Discover the Supplement Misconceptions We Hear - Cooper Complete
Orders placed before noon (Central) typically ship the same business day. Orders placed before noon (Central) typically ship the same business day.

Learn About Supplement Misconceptions and Learn The Facts

Bottle with pills and capsules of every color and size spilling out. The Cooper Complete team share common supplement misconceptions

According to the Office of Dietary Supplements (at the National Institutes of Health), the majority of adults in the United States take one or more dietary supplements either every day or occasionally. Today, we’d like to explore common vitamin and supplement misconceptions.

Vitamin Misconception: “Vitamins are an insurance policy for a poor diet.”

Reality: There is too much that is yet to be discovered about the effects of a poor diet, but so far, there really is no insurance for a poor diet, so it’s best to approach your diet with a “foods first” mentality. It’s unrealistic to believe that a multivitamin and mineral supplement will fully augment any deficiencies from a cheeseburger and fries meal. This said, nutrient deficiencies can be corrected through supplementation. For example, vitamin D recommendations cannot be met through diet alone. Calcium is another vitamin that may require supplementation, especially for those who are lactose intolerant.  Omega-3 fatty acids are incredibly helpful for those who don’t eat fatty fish on a regular basis.


Original Comprehensive Multivitamin Iron Free

Experience the difference - top-rated physician-formulated and recommended multivitamin and mineral supplement packed with 25 key vitamins and minerals, including Zinc, Magnesium, Potassium, Biotin, Selenium, Copper, Vitamins A, C, D, E, K, and activated B vitamins.†

$54.98 Add to cart

Vitamin Misconception: “It doesn’t really matter when I take my vitamins.”

Reality: There are water-soluble and fat-soluble vitamins. It genuinely doesn’t matter when water-soluble vitamins are taken and what our body doesn’t need it expels. However, fat-soluble vitamins are only absorbed when taken in conjunction with fat. For this reason, we recommend that all Cooper Complete vitamins be taken with a meal, and the meal should contain some fat. (If your breakfast is fat-free yogurt and a piece of fruit, you should wait until lunch or dinner to take your supplements.)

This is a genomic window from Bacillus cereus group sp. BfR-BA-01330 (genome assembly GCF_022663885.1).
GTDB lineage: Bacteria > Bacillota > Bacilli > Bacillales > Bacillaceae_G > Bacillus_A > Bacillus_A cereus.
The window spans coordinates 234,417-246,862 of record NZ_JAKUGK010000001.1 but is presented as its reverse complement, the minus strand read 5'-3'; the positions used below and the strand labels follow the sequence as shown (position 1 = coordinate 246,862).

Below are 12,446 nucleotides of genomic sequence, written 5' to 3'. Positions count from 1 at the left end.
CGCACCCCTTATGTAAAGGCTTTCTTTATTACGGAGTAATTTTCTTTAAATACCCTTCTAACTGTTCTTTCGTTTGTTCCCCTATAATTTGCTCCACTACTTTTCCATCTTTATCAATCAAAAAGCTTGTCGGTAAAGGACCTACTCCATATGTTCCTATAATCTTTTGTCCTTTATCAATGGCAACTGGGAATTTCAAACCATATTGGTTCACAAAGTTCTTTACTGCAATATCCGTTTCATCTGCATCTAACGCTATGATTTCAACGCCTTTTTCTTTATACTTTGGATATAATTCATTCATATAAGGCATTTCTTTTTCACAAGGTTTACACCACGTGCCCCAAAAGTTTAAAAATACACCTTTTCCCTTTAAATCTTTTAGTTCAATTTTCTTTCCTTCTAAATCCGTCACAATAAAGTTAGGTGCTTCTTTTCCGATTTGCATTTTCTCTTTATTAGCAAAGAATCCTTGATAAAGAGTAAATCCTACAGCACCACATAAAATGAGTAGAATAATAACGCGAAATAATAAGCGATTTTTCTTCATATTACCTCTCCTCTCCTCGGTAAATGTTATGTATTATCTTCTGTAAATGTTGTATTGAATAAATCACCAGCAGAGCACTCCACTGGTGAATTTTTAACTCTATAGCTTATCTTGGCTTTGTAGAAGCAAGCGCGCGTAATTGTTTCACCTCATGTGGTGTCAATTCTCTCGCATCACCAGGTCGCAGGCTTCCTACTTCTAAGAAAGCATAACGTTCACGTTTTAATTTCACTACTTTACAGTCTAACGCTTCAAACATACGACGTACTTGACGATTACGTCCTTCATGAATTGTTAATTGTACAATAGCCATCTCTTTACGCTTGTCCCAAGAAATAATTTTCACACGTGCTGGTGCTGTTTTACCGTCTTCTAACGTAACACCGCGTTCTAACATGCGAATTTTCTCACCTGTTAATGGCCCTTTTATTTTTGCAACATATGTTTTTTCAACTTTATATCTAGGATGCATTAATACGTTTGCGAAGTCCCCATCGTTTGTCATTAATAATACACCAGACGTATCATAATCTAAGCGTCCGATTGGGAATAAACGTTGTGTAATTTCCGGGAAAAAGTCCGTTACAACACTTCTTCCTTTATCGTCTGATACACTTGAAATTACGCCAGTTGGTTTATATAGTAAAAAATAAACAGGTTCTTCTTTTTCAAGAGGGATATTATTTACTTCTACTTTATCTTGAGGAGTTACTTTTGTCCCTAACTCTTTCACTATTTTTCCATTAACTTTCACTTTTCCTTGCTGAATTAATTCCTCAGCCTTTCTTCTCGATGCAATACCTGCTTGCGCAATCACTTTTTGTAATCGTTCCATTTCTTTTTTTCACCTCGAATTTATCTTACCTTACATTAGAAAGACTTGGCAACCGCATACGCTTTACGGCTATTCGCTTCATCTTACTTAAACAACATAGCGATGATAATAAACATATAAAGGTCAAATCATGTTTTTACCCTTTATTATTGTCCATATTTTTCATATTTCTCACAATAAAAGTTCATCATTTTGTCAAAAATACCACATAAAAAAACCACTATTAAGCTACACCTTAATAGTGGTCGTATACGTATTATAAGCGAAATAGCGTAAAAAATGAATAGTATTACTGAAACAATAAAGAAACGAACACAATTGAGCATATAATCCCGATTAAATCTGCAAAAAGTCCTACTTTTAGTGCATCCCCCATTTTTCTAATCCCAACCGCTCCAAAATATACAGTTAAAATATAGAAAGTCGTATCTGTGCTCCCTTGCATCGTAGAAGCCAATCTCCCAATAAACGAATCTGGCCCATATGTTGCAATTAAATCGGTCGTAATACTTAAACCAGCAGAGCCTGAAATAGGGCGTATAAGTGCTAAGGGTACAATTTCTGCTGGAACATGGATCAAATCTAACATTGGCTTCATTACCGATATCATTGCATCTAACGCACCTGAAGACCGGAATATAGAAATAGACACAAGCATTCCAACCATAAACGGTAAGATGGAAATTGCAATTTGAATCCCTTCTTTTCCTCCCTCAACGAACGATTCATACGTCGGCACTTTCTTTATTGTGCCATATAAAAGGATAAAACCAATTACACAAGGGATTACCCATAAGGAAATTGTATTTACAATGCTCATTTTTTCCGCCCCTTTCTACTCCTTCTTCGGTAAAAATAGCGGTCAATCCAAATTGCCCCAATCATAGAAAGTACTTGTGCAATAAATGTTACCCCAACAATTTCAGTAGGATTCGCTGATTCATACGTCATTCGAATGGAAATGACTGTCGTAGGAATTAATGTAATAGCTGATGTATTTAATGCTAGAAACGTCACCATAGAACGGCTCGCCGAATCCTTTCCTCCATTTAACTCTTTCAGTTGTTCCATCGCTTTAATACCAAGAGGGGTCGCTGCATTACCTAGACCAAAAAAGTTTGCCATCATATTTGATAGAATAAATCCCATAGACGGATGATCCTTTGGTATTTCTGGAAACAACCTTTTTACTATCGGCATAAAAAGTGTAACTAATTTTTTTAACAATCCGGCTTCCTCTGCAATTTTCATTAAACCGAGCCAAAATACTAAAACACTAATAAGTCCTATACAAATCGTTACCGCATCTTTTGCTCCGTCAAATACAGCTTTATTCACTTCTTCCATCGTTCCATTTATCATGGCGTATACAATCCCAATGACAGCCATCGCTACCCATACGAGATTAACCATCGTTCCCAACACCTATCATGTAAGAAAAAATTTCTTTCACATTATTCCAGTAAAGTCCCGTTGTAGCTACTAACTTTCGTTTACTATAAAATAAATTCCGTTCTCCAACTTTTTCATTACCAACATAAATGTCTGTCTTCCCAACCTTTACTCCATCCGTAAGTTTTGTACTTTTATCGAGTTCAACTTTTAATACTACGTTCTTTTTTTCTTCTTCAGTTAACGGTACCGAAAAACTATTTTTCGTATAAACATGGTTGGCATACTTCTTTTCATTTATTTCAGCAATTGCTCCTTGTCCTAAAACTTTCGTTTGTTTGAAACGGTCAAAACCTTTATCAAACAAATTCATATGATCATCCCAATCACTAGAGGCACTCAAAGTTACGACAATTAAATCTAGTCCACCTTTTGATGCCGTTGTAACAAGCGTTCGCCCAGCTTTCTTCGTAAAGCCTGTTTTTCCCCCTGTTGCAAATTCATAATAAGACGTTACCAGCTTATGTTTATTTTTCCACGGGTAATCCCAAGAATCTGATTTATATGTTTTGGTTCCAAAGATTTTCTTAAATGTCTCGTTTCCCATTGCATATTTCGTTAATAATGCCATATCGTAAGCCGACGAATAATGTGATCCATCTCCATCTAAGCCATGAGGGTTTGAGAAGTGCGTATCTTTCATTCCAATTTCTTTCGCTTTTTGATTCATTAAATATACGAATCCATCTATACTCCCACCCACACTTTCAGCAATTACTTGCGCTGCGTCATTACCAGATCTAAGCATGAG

Vitamin Misconception: “I can’t take vitamins because they cause nausea.”

Reality: Vitamins taken on an empty stomach do cause nausea in some people. However, vitamins taken with a meal that contains some fat should not cause stomach distress. When possible, take your vitamins whenever you eat your bigger meal for the day. If this doesn’t work and you still have discomfort, another option is to take your vitamins with an evening snack of a piece of light cheese and a few crackers. Should you end up feeling differently, you’ll sleep through any issues.

Supplement Misconception: “If a little bit of a supplement is good, a lot of a supplement is better.”

Reality: As with the nutrition of food, more really isn’t better. Too much folic acid can mask anemia or a B-12 deficiency. And too much iron can be toxic – causing fatigue, joint pain, sexual dysfunction in men and frequent headaches in women. For this reason, we recommend that adult men and post-menopausal women take an “iron-free” multivitamin and mineral formulation.

Supplement Misconception: “Because vitamins and supplements are sold over-the-counter, I can assume they won’t interact with any prescribed medications.”

Reality: There are plenty of interactions between medications and dietary supplements. For example, the herb St. John’s Wort is often taken for depression and anxiety. However, this herb negatively interacts with Xanax (a common medication for anxiety), contraceptive drugs, and Warfarin (Coumadin).  Utilize a drug interaction checker to key in the medications and supplements you are taking. If you find interactions, review them with your primary care physician.

Supplement Misconception: “I don’t like taking prescription medications, so I take supplements in place of my prescribed medication; that is what my friend is doing, and he seems fine.”

Reality:  We’re fortunate to live in a world where there are great medications to manage blood pressure, cholesterol, insulin, and other common conditions. While omega-3 fatty acids and CoQ10 are often taken to support optimal heart health, they augment and are not a replacement for prescribed medications. Elevated blood pressure can lead to stroke and heart disease—don’t make a manageable situation worse by trying to treat serious health conditions with over-the-counter supplements!

Supplement Misconception: “Supplements are all the same.”

Reality:  It pays to do your research. For example, many people believe the short-chain omega-3 fatty acid ALA is just as beneficial as the long-chain omega-3 fatty acids EPA and DHA, but ALA isn’t absorbed well by the body. When taking calcium supplements, do you know that calcium carbonate can cause constipation? Or that calcium citrate doesn’t need to be taken with a meal in order to be absorbed?  A little bit of research can help ensure you’re taking the product that best suits your particular needs.

Shop Vitamins

Take The Quiz

Article provided by Cooper Complete team.

Printed from: